How to Run a Presidency? Views on the EU from Denmark, Poland and Cyprus
Wednesday, 21 September 2011, 14.00 -16.00
Danish Institute for International Studies
Strandgade 71, rez-de-chaussée, 1401 Copenhague K
The cooperation in Europe has been tested over the past year. Pressure on the Euro and the Schengen area – two of the EU’s greatest achievements – as well as a financial and economic crisis call for a strong European leadership in the future. However, the rotating presidency’s influence is still up for debate after the implementation of the Lisbon Treaty.
When Denmark will take over the presidency of the Council of the European Union on 1 January 2012, it will be in a different role from when Denmark had the presidency in 2002. Since the Lisbon Treaty established the permanent European Council Presidency as well as the High Representative for foreign policy, the role of rotating presidencies has diminished. A relevant question is thus what this will mean for Denmark and for its possibilities for pushing issues on the European agenda.
Another new element in the EU-presidency is the Trio-Presidency. The trio is meant to enable the member states to coordinate policies and ensure coherence during a period of 18 months. On 1 July, when the Poles sat in the Presidency chair, they also began the fourth round of the Trio-presidencies. Together with Poland and Cyprus, Denmark is part of the trio presidency, which has a very important period in the history of the European Union ahead.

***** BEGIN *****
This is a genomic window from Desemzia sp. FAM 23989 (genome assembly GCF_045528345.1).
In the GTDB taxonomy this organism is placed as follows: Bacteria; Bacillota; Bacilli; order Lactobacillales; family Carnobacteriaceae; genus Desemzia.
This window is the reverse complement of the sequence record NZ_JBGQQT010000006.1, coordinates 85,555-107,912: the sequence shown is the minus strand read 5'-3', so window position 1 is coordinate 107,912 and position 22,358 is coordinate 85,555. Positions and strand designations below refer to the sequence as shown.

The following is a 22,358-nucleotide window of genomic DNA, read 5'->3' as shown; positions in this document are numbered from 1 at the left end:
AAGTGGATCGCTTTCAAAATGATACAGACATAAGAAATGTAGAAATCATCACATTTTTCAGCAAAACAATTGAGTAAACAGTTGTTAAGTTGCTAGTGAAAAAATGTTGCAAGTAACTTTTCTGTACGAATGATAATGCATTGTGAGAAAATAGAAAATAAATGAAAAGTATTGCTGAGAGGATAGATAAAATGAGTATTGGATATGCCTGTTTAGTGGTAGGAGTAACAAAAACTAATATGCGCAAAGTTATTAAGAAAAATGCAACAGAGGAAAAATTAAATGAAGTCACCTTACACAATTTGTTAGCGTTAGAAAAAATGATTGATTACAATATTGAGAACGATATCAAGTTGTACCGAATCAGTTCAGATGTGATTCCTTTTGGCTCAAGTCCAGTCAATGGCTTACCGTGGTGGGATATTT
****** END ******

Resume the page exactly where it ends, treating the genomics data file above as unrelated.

In order to give the Trio Presidency concrete recommendations, 16 European think tanks have contributed to a major publication entitled Think Global - Act European, DIIS is hosting an event with authors from the other two think tanks based in the countries of the Trio and a representative from the Danish Presidency, which will put focus on the role of the presidency, the major policy issues which will be addressed during the Danish Presidency, as well as the role of the Trio.
- Elvire Fabry, Senior Research Fellow, Notre Europe, Paris
- Agata Hinc, Project Leader, DemosEUROPA, Warsaw
- Andreas Theophanous, Professor, University of Nicosia
- Per Fabricius Andersen, Ministry for Foreign Affairs of Denmark
- Fabrizio Tassinari, Senior Researcher, DIIS